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Treating Tuberculosis When Antibiotics No Longer Work

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The research has been published in the article ‘Discovery of dual-active ethionamide boosters inhibiting the Mycobacterium tuberculosis ESX-1 secretion system’ in Cell Chemical Biology. Image for illustration purposes
The research has been published in the article ‘Discovery of dual-active ethionamide boosters inhibiting the Mycobacterium tuberculosis ESX-1 secretion system’ in Cell Chemical Biology. Image for illustration purposes
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by University of Cologne

Newswise — In cooperation with research partners in Germany and France, the infectious disease specialist Dr Jan Rybniker and his team at University Hospital Cologne and the University of Cologne’s Faculty of Medicine have identified new, antibiotic molecules that target Mycobacterium tuberculosis and make it less pathogenic for humans. In addition, some of the discovered substances may allow for a renewed treatment of tuberculosis with available medications – including strains of the bacterium that have already developed drug resistance. The research has been published in the article ‘Discovery of dual-active ethionamide boosters inhibiting the Mycobacterium tuberculosis ESX-1 secretion system’ in Cell Chemical Biology.
Tuberculosis (TB) – or ‘consumption’, as it used to be called – mainly affects the lungs, but can also damage other organs. If diagnosed early and treated with antibiotics, it is curable. Although the disease is relatively rare in most western European countries, it still ranks among the infectious diseases that claim the most lives worldwide: According to the World Health Organization (WHO), only Covid-19 was deadlier than TB in 2022. The disease also caused almost twice as many deaths as HIV/AIDS. More than 10 million people continue to contract TB every year. This is mainly due to insufficient access to medical treatment in many countries.

Limited targets

Multidrug-resistant tuberculosis is emerging especially in eastern Europe and Asia. That is of particular concern to researchers because like all bacteria that infect humans, Mycobacterium tuberculosis possesses only a limited number of targets for conventional antibiotics. That makes it increasingly difficult to discover new antibiotic substances in research laboratories.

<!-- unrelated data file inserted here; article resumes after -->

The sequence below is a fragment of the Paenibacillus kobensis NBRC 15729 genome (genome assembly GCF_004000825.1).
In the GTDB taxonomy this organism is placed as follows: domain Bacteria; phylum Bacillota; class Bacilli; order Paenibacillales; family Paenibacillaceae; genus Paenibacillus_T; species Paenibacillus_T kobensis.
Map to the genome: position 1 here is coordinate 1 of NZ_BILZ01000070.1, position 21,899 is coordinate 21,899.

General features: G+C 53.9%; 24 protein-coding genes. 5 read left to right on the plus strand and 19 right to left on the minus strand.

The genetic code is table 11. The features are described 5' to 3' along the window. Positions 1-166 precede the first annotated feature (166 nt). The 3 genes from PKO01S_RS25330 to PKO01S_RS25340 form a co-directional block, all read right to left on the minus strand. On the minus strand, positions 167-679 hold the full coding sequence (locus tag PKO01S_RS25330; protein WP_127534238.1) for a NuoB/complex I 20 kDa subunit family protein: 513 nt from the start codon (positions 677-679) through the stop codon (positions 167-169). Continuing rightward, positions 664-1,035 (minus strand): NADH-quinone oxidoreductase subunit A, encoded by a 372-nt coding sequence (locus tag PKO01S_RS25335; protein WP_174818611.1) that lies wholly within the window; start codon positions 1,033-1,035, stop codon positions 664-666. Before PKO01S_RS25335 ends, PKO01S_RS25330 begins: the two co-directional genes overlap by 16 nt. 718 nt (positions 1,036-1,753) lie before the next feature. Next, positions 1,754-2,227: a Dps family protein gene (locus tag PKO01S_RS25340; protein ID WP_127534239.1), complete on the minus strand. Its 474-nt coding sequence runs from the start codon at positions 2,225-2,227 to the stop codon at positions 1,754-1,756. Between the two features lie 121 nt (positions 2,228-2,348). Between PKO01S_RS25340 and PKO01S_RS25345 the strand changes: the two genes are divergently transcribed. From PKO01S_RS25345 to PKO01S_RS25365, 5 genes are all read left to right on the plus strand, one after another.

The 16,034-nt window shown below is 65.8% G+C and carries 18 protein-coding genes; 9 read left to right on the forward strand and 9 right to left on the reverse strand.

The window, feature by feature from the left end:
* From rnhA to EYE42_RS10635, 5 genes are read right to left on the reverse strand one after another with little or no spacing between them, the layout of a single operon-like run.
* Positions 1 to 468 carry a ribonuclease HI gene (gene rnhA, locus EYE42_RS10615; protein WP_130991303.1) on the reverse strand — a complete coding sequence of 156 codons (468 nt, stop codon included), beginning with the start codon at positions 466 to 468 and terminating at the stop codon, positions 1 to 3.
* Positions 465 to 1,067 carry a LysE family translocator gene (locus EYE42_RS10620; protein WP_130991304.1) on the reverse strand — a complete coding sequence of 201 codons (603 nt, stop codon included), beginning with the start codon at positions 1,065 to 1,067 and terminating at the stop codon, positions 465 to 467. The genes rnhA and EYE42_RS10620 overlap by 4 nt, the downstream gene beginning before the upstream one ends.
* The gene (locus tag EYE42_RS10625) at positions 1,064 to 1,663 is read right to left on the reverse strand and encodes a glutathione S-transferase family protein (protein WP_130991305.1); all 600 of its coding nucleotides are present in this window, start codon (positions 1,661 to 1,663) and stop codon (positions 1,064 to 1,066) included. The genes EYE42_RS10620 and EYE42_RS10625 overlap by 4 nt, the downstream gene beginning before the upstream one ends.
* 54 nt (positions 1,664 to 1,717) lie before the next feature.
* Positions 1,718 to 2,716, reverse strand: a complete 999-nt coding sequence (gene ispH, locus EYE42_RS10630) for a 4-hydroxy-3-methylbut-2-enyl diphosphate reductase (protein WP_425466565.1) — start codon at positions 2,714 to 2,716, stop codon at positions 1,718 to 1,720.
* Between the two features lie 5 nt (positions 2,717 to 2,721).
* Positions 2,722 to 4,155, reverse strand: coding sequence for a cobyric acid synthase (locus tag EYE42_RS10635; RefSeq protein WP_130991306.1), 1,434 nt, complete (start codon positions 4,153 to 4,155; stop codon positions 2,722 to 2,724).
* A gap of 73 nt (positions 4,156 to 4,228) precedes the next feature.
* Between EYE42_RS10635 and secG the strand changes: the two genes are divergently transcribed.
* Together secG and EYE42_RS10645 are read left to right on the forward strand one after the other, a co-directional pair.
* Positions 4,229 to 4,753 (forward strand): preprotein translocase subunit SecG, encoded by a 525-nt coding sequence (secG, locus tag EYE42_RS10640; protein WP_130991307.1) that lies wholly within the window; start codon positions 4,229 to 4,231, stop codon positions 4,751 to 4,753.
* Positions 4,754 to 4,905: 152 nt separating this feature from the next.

Working together with colleagues from the Institute Pasteur in Lille, France, and the German Center for Infection Research (DZIF), the researchers at University Hospital Cologne have now identified an alternative treatment strategy for the bacterium. The team utilized host-cell-based high-throughput methods to test the ability of molecules to stem the multiplication of bacteria in human immune cells: From a total of 10,000 molecules, this procedure allowed them to isolate a handful whose properties they scrutinized more closely in the course of the study.

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Double attack

Ultimately, the researchers identified virulence blockers that utilize target structures that are fundamentally distinct from those targeted by classical antibiotics. “These molecules probably lead to significantly less selective pressure on the bacterium, and thus to less resistance,” said Jan Rybniker, who heads the Translational Research Unit for Infectious Diseases at the Center for Molecular Medicine Cologne (CMMC) and initiated the study.
In deciphering the exact mechanism of action, the researchers also discovered that some of the newly identified chemical substances are dual-active molecules. Thus, they not only attack the pathogen’s virulence factors, but also enhance the activity of monooxygenases – enzymes required for the activation of the conventional antibiotic ethionamide. Ethionamide is a drug that has been used for many decades to treat TB. It is a so-called prodrug, a substance that needs to be enzymatically activated in the bacterium to kill it. Therefore, the discovered molecules act as prodrug boosters, providing another alternative approach to the development of conventional antibiotics. In cooperation with the research team led by Professor Alain Baulard at Lille, the precise molecular mechanism of this booster effect was deciphered. Thus, in combination with these new active substances, drugs that are already in use against tuberculosis might continue to be employed effectively in the future.
The discovery offers several attractive starting points for the development of novel and urgently needed agents against tuberculosis. “Moreover, our work is an interesting example of the diversity of pharmacologically active substances. The activity spectrum of these molecules can be modified by the smallest chemical modifications,” Rybniker added. However, according to the scientists it is still a long way to the application of the findings in humans, requiring numerous adjustments of the substances in the laboratory.
This research was made possible with the support of the German Center for Infection Research (DZIF) and other funding institutions.

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